Current state of the law in the United States
There has been a lot of discussion over the last couple of months in regard to the United States Securities and Exchange Commission (“SEC”) considering whether or not to ease the rules on private companies that issue shares.
Currently, in the United States, private companies with less than 500 shareholders do not have to disclose their financial information publicly. This presents a problem for companies such as Facebook, Twitter, Groupon and other technology companies and startups to issue stock and raise money, without having to face reporting requirements, which can be costly. These companies may wish to focus their time, effort and limited capital on product development, rather than paying costs associated with meeting the financial reporting obligations, answering analysts’ questions about earnings and revenue and worrying if the company is in compliance with all other SEC rules for public companies. As a result, the economic growth of these types of private companies is limited because they cannot seek out investment opportunities from a greater number of people.
Private exchanges, such as SecondMarket and SharesPost, have become popular in the United States, as they are more lightly regulated. This is because only “sophisticated investors”, such as investment funds and individuals with a net worth of at least $1 million can participate, and not the average retail investor. Given the wealth of these “sophisticated investors,” the SEC assumes that they can take care of themselves and do not require the kind of financial disclosure public companies are required to make. Representatives of both private exchanges are in favor of the new rules that the SEC seeks to establish because they will improve the capital formation process for small high-growth companies and assist these companies to efficiently raise attractively priced growth capital.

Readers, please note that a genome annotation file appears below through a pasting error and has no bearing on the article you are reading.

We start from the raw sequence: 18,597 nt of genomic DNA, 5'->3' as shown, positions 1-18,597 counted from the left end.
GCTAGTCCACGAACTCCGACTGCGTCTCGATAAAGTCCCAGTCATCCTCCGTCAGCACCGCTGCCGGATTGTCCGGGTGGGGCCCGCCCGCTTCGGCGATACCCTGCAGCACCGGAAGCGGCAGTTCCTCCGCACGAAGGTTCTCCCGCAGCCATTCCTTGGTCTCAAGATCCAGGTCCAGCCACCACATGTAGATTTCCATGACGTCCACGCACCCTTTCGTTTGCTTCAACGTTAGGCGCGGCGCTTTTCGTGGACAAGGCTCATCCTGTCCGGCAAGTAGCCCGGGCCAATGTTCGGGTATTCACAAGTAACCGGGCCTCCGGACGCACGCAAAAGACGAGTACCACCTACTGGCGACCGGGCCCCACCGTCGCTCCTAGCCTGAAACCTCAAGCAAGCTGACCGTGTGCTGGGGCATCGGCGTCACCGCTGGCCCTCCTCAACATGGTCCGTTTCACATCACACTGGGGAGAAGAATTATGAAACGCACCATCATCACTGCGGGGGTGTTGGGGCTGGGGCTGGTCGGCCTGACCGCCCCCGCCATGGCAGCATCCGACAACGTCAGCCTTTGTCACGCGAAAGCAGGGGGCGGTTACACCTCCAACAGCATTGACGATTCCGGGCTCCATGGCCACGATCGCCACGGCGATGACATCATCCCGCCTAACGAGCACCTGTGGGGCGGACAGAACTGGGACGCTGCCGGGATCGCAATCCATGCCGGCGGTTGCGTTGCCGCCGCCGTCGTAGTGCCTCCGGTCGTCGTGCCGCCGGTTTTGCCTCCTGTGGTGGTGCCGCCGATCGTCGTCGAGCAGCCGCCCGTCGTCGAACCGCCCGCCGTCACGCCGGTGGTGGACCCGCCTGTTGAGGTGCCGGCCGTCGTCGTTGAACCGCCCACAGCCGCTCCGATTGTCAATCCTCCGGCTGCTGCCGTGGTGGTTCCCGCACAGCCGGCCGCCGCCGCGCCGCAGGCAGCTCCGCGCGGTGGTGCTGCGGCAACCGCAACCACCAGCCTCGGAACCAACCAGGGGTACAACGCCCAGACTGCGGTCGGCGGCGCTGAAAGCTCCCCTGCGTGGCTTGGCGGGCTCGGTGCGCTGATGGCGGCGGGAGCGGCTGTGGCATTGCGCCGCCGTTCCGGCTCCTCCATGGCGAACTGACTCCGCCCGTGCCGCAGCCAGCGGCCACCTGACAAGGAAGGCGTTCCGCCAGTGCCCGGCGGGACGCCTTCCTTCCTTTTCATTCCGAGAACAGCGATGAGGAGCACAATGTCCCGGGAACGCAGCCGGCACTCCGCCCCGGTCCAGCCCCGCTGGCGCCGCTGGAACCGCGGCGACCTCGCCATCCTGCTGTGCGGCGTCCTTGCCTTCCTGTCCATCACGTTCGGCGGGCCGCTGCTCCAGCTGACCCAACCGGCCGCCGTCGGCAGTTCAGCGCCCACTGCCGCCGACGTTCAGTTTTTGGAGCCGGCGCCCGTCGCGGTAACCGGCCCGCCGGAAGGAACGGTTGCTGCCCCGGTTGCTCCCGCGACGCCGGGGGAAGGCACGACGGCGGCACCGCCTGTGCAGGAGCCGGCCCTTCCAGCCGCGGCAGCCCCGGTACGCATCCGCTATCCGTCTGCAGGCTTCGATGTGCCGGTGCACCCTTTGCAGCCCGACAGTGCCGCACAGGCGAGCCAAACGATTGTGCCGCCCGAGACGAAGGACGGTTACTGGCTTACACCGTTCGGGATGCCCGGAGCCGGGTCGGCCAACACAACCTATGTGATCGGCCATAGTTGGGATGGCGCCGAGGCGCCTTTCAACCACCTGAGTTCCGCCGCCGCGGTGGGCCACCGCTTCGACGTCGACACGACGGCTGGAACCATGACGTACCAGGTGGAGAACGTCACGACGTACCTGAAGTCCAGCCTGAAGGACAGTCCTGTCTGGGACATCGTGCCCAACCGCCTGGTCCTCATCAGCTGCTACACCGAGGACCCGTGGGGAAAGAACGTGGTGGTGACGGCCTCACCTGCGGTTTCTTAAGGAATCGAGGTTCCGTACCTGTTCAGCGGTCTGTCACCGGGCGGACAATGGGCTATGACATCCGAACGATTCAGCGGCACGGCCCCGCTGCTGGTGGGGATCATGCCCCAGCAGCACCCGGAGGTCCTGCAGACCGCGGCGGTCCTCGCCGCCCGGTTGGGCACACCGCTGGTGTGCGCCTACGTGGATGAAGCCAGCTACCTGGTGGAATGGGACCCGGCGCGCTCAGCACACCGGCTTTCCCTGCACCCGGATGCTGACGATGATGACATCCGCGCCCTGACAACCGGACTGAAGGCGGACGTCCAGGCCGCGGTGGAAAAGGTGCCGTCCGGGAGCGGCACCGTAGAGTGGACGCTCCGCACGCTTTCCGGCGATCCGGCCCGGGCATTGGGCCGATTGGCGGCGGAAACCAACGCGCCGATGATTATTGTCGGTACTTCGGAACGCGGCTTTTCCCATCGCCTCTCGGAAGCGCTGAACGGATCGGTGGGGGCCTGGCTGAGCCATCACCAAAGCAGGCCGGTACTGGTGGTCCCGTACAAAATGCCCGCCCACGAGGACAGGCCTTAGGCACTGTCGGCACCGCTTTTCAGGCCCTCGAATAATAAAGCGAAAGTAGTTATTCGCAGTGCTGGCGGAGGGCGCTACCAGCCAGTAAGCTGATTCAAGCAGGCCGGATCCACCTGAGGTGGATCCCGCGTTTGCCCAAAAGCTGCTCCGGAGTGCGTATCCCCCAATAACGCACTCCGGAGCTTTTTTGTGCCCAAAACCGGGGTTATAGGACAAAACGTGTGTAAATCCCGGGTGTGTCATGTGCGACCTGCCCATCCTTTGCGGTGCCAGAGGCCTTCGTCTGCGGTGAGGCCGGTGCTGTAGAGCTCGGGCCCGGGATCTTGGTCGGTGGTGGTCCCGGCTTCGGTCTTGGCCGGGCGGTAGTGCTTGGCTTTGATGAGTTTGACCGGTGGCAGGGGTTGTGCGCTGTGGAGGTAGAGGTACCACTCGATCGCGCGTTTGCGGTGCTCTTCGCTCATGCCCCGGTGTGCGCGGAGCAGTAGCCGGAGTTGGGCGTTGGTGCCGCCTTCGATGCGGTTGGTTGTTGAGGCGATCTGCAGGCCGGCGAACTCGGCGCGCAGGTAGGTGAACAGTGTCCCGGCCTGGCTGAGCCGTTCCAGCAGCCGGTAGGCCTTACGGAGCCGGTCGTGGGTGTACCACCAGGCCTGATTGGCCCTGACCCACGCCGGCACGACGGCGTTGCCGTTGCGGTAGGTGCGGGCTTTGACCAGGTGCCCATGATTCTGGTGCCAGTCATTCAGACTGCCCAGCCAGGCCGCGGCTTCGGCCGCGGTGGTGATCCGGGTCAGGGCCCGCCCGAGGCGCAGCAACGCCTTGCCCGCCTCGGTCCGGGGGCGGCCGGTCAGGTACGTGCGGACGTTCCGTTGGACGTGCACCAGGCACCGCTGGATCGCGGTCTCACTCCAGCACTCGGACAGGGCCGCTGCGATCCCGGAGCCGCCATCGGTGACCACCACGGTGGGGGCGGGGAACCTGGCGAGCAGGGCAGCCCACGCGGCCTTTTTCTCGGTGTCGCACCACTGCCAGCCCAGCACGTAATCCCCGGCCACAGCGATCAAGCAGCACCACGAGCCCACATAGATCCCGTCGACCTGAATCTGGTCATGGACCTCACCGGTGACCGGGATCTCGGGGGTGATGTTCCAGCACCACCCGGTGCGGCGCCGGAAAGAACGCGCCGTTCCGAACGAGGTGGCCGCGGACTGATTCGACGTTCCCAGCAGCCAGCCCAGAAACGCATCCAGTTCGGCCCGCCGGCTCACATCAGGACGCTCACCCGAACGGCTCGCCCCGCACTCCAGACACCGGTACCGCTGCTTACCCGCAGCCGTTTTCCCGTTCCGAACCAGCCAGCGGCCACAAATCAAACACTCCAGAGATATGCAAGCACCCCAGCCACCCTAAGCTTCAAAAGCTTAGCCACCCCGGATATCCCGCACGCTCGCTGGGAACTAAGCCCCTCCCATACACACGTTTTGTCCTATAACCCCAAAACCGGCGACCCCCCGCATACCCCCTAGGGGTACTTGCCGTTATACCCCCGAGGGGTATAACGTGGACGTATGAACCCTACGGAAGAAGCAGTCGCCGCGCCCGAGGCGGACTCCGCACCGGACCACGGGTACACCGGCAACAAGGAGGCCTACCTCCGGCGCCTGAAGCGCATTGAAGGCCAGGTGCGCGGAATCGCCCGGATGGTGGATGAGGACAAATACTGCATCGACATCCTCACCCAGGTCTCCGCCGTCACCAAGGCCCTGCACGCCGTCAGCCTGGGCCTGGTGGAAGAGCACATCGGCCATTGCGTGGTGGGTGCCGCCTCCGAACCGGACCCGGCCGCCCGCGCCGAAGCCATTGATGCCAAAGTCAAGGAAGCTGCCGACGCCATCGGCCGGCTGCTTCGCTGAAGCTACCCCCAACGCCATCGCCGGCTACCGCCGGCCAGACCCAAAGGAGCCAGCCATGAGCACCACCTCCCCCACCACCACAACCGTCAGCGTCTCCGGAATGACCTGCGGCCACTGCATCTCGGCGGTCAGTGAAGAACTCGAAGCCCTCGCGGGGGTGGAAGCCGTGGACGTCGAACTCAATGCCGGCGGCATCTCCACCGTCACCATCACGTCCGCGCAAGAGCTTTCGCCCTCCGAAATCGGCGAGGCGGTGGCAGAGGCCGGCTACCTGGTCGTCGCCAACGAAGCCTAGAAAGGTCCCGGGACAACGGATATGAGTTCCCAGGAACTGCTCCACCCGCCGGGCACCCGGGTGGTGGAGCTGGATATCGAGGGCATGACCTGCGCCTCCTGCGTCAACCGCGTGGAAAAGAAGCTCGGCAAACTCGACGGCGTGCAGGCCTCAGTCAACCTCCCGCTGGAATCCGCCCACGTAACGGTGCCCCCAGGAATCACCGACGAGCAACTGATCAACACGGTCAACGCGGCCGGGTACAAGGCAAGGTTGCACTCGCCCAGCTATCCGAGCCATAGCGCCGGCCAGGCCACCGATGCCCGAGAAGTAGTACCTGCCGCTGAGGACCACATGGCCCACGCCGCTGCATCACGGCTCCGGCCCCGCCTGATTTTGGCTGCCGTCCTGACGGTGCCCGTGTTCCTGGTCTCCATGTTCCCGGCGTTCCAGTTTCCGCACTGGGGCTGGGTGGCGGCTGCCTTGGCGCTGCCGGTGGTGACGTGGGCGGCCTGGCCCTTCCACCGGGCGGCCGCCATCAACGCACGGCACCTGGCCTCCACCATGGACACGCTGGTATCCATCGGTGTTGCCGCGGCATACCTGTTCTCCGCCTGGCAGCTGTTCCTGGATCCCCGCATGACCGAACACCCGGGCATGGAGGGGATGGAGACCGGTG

Current State of the Law in Canada
In Canada, although each province generally has its own securities regulator, each with its own set of rules and regulations, the Canadian Securities Administrators have developed National Instrument 45-106 (“NI 45-106”) to create a harmonized set of rules applicable to all jurisdictions in Canada with respect to the exemption from the requirement to file a prospectus. One of the exemptions available in NI 45-106 is the “private issuer exemption.” Specifically, NI 45-106 defines a “private issuer” as an issuer that is not a reporting issuer or an investment fund, whose securities are subject to restrictions on transfer that are contained in the issuer’s constating documents or security-holders’ agreements, whose securities are beneficially owned by not more than 50 persons, and that has distributed securities only to persons described in this National Instrument.
- a director, officer, employee, founder or control person of the issuer;
- a spouse, parent, grandparent, brother, sister or child of a director, executive officer, founder or control person of the issuer;
- a parent, grandparent, brother, sister or child of the spouse of a director, executive officer, founder or control person of the issuer;
- a close personal friend of a director, executive officer, founder or control person of the issuer;
- a close business associate of a director, executive officer, founder or control person of the issuer;
- a spouse, parent, grandparent, brother, sister or child of the selling security holder or of the selling security holder’s spouse;
- a security holder of the issuer;
- an “accredited investor”;
- a person of which a majority of the voting securities are beneficially owned by, or a majority of the directors are, persons described in a – h;
- a trust or estate of which all of the beneficiaries or a majority of the trustees or executors are persons described in paragraphs a – h; or